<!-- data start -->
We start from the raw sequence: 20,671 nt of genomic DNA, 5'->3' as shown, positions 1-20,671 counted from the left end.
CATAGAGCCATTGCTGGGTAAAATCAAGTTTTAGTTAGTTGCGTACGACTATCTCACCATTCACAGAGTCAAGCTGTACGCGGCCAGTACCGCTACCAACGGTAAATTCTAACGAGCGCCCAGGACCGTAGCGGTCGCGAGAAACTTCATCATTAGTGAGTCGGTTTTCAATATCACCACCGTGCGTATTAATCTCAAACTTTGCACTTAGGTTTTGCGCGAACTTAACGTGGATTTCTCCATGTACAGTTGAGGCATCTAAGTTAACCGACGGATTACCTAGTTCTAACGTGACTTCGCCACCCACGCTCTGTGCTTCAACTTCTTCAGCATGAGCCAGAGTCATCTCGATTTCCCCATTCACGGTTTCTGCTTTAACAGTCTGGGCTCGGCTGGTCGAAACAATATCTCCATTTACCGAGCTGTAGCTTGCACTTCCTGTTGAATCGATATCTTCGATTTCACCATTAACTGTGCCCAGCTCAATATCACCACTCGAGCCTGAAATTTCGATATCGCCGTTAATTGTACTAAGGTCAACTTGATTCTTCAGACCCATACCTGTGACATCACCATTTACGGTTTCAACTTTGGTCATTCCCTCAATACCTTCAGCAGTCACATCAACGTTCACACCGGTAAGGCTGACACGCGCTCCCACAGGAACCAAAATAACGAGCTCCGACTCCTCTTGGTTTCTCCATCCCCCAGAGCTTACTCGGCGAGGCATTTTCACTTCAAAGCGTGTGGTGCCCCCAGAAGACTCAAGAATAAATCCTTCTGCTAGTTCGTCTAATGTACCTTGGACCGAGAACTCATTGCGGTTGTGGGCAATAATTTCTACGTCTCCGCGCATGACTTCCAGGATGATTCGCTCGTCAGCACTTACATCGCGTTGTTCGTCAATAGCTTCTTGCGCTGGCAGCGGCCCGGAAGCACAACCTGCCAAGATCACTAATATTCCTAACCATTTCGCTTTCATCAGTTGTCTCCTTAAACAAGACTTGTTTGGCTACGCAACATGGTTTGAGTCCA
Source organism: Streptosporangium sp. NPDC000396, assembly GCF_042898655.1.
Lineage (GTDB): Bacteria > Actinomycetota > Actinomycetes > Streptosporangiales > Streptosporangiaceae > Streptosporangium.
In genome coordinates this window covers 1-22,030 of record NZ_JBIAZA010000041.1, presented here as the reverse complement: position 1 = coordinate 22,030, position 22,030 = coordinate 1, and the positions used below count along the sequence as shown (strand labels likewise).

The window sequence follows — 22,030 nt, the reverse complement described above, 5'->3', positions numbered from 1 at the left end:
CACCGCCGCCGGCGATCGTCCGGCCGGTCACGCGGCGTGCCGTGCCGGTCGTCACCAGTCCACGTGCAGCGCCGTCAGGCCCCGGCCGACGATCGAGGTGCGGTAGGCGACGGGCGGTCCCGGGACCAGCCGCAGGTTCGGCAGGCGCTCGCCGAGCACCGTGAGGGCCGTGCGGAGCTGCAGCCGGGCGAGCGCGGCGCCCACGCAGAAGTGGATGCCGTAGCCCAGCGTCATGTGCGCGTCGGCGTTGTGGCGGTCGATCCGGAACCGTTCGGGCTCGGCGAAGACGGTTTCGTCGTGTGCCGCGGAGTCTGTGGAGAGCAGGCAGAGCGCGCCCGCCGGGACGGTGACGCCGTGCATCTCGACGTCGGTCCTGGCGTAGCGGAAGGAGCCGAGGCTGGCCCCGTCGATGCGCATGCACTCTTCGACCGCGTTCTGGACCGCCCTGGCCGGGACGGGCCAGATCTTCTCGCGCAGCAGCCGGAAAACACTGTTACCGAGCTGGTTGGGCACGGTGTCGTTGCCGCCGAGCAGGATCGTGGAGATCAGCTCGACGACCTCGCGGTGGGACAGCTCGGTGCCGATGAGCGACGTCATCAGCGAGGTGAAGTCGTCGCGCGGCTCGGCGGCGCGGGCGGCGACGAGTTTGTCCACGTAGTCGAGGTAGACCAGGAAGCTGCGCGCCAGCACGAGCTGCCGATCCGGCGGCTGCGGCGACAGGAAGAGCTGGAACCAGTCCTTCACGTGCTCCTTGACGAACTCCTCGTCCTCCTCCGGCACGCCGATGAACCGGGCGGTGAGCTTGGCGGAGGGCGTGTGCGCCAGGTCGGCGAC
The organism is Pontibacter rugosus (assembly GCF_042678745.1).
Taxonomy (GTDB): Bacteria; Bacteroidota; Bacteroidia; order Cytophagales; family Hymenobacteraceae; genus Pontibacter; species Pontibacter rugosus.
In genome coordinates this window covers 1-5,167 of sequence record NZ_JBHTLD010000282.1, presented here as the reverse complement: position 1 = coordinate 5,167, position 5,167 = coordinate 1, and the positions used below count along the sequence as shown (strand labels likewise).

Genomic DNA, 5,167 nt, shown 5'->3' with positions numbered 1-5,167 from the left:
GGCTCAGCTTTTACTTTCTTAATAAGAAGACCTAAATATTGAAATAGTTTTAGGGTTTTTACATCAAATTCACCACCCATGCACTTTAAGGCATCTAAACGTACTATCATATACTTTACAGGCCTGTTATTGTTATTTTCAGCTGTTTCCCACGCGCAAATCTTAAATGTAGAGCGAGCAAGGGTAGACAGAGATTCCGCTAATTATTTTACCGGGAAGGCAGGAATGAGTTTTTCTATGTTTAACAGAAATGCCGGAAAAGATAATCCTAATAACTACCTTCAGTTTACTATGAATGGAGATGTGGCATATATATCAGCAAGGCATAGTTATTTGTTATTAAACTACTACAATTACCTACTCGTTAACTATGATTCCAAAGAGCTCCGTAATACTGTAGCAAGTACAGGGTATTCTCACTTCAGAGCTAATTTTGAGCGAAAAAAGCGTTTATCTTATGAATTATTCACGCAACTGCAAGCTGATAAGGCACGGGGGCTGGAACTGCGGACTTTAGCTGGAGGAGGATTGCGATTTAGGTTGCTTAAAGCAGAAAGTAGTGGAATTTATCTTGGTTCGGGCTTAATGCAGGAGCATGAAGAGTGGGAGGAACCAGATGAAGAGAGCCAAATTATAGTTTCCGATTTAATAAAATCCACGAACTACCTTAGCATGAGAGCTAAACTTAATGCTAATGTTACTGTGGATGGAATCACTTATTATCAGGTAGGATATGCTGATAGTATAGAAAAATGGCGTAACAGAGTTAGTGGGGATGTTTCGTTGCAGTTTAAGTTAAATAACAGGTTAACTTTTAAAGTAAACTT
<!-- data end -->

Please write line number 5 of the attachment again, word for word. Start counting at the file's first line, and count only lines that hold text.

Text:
In genome coordinates this window covers 1-22,030 of record NZ_JBIAZA010000041.1, presented here as the reverse complement: position 1 = coordinate 22,030, position 22,030 = coordinate 1, and the positions used below count along the sequence as shown (strand labels likewise).